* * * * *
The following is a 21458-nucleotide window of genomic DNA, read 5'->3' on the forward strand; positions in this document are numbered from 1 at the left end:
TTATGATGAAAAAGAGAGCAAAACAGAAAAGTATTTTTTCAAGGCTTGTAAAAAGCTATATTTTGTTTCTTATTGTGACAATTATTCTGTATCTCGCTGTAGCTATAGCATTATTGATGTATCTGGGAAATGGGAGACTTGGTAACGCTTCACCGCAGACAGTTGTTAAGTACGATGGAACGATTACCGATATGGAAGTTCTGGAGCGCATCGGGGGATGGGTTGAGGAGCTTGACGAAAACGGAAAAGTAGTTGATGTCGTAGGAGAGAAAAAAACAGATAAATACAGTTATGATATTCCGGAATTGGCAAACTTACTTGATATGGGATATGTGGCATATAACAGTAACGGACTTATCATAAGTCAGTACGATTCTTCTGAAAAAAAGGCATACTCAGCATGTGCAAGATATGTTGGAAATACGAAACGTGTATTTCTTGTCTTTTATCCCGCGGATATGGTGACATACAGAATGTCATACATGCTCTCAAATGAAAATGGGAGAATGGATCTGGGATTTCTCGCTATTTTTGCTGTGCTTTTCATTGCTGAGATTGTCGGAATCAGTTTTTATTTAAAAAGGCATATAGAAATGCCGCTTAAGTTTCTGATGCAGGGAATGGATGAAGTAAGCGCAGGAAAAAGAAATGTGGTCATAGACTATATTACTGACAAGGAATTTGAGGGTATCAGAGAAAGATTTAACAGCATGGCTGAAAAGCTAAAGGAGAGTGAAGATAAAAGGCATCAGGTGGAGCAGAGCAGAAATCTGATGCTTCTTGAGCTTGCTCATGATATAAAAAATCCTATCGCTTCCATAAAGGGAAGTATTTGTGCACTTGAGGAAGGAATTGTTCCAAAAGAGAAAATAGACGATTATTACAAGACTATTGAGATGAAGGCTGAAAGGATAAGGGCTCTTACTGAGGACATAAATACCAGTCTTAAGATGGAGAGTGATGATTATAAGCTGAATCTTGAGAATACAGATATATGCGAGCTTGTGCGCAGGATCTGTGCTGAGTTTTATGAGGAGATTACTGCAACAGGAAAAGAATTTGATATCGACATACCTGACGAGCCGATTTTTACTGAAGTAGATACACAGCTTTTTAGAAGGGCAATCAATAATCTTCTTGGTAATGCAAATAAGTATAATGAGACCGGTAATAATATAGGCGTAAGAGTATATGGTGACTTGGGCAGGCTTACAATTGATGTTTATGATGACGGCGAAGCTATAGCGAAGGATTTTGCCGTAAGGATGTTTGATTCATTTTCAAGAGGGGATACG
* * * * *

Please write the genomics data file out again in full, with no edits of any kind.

The following is a 21458-nucleotide window of genomic DNA, read 5'->3' on the forward strand; positions in this document are numbered from 1 at the left end:
TTATGATGAAAAAGAGAGCAAAACAGAAAAGTATTTTTTCAAGGCTTGTAAAAAGCTATATTTTGTTTCTTATTGTGACAATTATTCTGTATCTCGCTGTAGCTATAGCATTATTGATGTATCTGGGAAATGGGAGACTTGGTAACGCTTCACCGCAGACAGTTGTTAAGTACGATGGAACGATTACCGATATGGAAGTTCTGGAGCGCATCGGGGGATGGGTTGAGGAGCTTGACGAAAACGGAAAAGTAGTTGATGTCGTAGGAGAGAAAAAAACAGATAAATACAGTTATGATATTCCGGAATTGGCAAACTTACTTGATATGGGATATGTGGCATATAACAGTAACGGACTTATCATAAGTCAGTACGATTCTTCTGAAAAAAAGGCATACTCAGCATGTGCAAGATATGTTGGAAATACGAAACGTGTATTTCTTGTCTTTTATCCCGCGGATATGGTGACATACAGAATGTCATACATGCTCTCAAATGAAAATGGGAGAATGGATCTGGGATTTCTCGCTATTTTTGCTGTGCTTTTCATTGCTGAGATTGTCGGAATCAGTTTTTATTTAAAAAGGCATATAGAAATGCCGCTTAAGTTTCTGATGCAGGGAATGGATGAAGTAAGCGCAGGAAAAAGAAATGTGGTCATAGACTATATTACTGACAAGGAATTTGAGGGTATCAGAGAAAGATTTAACAGCATGGCTGAAAAGCTAAAGGAGAGTGAAGATAAAAGGCATCAGGTGGAGCAGAGCAGAAATCTGATGCTTCTTGAGCTTGCTCATGATATAAAAAATCCTATCGCTTCCATAAAGGGAAGTATTTGTGCACTTGAGGAAGGAATTGTTCCAAAAGAGAAAATAGACGATTATTACAAGACTATTGAGATGAAGGCTGAAAGGATAAGGGCTCTTACTGAGGACATAAATACCAGTCTTAAGATGGAGAGTGATGATTATAAGCTGAATCTTGAGAATACAGATATATGCGAGCTTGTGCGCAGGATCTGTGCTGAGTTTTATGAGGAGATTACTGCAACAGGAAAAGAATTTGATATCGACATACCTGACGAGCCGATTTTTACTGAAGTAGATACACAGCTTTTTAGAAGGGCAATCAATAATCTTCTTGGTAATGCAAATAAGTATAATGAGACCGGTAATAATATAGGCGTAAGAGTATATGGTGACTTGGGCAGGCTTACAATTGATGTTTATGATGACGGCGAAGCTATAGCGAAGGATTTTGCCGTAAGGATGTTTGATTCATTTTCAAGAGGGGATACG